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The Bitter Pill

No matter how many times I have had to do it, raising a nonconformity is not easy.  Particularly during an initial certification.  Everyone is so excited, they have worked for this moment for months and months and they think that they have covered everything.  Then !BLAM! I hit them with a nonconformity.

 

An auditor has to be the bad guy, more often than I’d like to admit.  I equate it to giving my kids medicine, it may not taste good and I will do my best to sweeten it up, but in the end it’s for their own good.

 

I truly believe that an audit is an opportunity for an organization and its people to improve and grow and just be better at what they do.  And finding little things to fix, which is par for the course, happens all of the time and the auditee usually accepts it without too much hesitation.  Its when you have to deliver the bad news that they are receiving a major nonconformity, that’s hard.  But it’s never as hard as during that initial certification audit.  Why?  Because it delays certification.  I try and tell them that they will still get certified, as long as they respond to the finding within 90 days.  But when I know that they have been working so diligently and hard and earnestly, it makes it a bitter pill.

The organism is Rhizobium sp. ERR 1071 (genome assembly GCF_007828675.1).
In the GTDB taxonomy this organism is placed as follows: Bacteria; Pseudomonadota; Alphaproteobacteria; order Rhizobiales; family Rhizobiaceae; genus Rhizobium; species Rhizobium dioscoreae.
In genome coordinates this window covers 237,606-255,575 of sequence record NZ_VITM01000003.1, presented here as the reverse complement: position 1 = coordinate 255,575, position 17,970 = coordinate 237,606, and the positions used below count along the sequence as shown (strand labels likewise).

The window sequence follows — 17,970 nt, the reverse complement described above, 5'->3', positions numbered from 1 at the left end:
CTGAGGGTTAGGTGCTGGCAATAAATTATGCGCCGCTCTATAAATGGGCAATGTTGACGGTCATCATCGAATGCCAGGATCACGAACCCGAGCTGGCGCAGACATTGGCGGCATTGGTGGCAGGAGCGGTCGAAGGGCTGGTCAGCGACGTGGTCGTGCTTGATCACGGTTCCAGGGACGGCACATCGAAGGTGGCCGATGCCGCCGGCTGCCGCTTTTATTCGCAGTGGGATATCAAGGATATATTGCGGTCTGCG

But as an auditor, you have to do what you have to do.  Ask yourself a couple of questions:

  • Will this finding help them improve the way that they are doing things?
  • Is this a finding because they just didn’t meet the requirements of the criteria?
  • Do you have strong supporting evidence (not just a gut feeling, or one unverified information) to help defend your position?

 

Communicating the nonconformity is also important.  Do your best to stick to the key points of the nonconformity and be clear about it.

  • Clearly identify the criteria and any other references (i.e. their own procedures).
  • Step by step go through each piece of evidence factually.
  • Clearly identify the gap between the evidence collected and the expectations for meeting the criteria.
  • Do not exaggerate, minimize or guess.
  • Do not offer suggestions for fixing it or dive into the root cause analysis

 

In my 15 years of auditing, it doesn’t get any easier.

 

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